Focused Strength gave up 8.4% in the last 12 months as the S&P increased 5.4%. Holding bonds has saved the account in the downturn, but with the rebound in March, the Focused Strength portfolio has been left behind. Currently, 50% of the holdings are in iShares Barclays 20-year bond (TLT), which has risen by 9%. The other 50% is in PowerShares Commodity Index (DBC), currently down by 2.3%.
MaxBalanced is up 1.5% over the last 12 months versus the Lunt Capital 7Twelve Moderate Index up 4.2%. The MaxBalanced portfolio is Capstone’s most diversified portfolio and is structured like a university endowment; investing in more than 12 asset classes. The idea behind this investment is that we cannot predict the market, nor can we accurately forecast how assets are measuring up at any given point.
Most assets outside the US are weak and continues to be reflected in the MaxBalanced fund. The weakest of the assets are WisdomTree International High Dividend (DTH) down 21.7%, iShares Malaysia (EWM) with a drop of 21%, WisdomTree Japan falling by 21%, Guggenheim Multi-Asset Income ETF (CVY) declining by 23%, and PowerShares Global Agriculture Portfolio (PAGG) down 20%. The few strengths in the portfolio are coming from Consumer Staples Select Sector SPDR ETF (XLP) up 22%, and Schwab U.S. REIT ETF (SCHH) rising by 19%.
Equity Income is down 0.9% over the last 12 months versus the S&P 500 with dividends up by 5.4%. The goal of the Equity Income portfolio is for a total return over a three-to-five year investment horizon. Performance has been hit with allocations to Cameco (CCJ) and Honda Motor (HMC), down by 20.4% and 5.2%. Strengths are supported by Reynolds American, up by an impressive 108.6%, Altria (MO) up 87.2% and Crawford & Company (CRD.A) rising by 56%.
Earnings Momentum is up 3.3% over the last 12 months versus the S&P 500 with dividends climbing by 5.4%. The philosophy of the Earnings Momentum portfolio is to invest in companies with good or improving return on capital, and to acquire management teams that make good decisions about the resources they have, all while stock is selling at a reduced priced relative to generated cash flow. Strengths in the Earnings Momentum came from Constellation Brands (STZ) with an increase of 220%, Fiserv up by 131%, and Equifax (EFX) rising by 120.1%.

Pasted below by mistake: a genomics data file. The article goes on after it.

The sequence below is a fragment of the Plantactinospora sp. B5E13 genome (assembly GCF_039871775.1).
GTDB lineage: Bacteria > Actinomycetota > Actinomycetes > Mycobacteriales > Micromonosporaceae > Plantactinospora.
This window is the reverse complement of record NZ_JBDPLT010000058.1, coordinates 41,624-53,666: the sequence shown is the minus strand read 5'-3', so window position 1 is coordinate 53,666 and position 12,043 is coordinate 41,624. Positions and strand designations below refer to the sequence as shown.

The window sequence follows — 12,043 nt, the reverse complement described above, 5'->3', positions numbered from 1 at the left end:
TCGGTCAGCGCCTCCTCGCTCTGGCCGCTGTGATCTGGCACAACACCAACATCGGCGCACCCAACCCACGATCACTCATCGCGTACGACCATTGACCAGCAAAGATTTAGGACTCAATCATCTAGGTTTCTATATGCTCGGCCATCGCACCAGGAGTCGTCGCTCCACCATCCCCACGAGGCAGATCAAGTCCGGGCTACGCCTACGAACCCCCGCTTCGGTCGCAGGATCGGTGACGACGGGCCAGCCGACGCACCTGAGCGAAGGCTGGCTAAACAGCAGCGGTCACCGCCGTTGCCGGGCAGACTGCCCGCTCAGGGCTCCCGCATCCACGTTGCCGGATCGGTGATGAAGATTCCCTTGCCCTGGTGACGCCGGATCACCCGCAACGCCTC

Constellation Brands has improved by accelerating earnings through accretive acquisitions, and is certainly overvalued as a result of the great rise. However, in terms of earnings, we have no reason to sell the holding. Both Fiserv and Equifax have benefited from increased use of data technology in the financial services industry. Earnings have improved well for both companies. Similar to Constellation Brands, Fiserv and Equifax are both overvalued, but fundamentals don’t warrant selling at this time.
For more information about your investments, please contact your financial professional.
The Analyst Upgrades, Analyst Momentum, Target 2015 Conservative, and Bond ETF programs are based on Ready –to-Go Folios selected by Capstone to meet specific objectives of investors. Detailed information on these programs is available from Folio. Prior to 4/1/15, the MaxBalanced program was managed at a predecessor firm but using the same methodology and by the same manager. The performance reported above is model performance reflecting how the programs were actually traded but without any deposits or withdrawals as would be typical in an actual account. The returns are in U.S. Dollars and include reinvested. Past performance is no guarantee of future performance. There can be no assurance that a client’s investment objective will be achieved or that a client will not lose a portion or all of his or her investment. All returns are in time-weighted total return and include dividends. If a dividend is declared but not paid out in that month, then the returns from a previous month may be adjusted higher to account for the dividend payment.
For a list of all recommendations made over the past 12 months, please contact CIFG.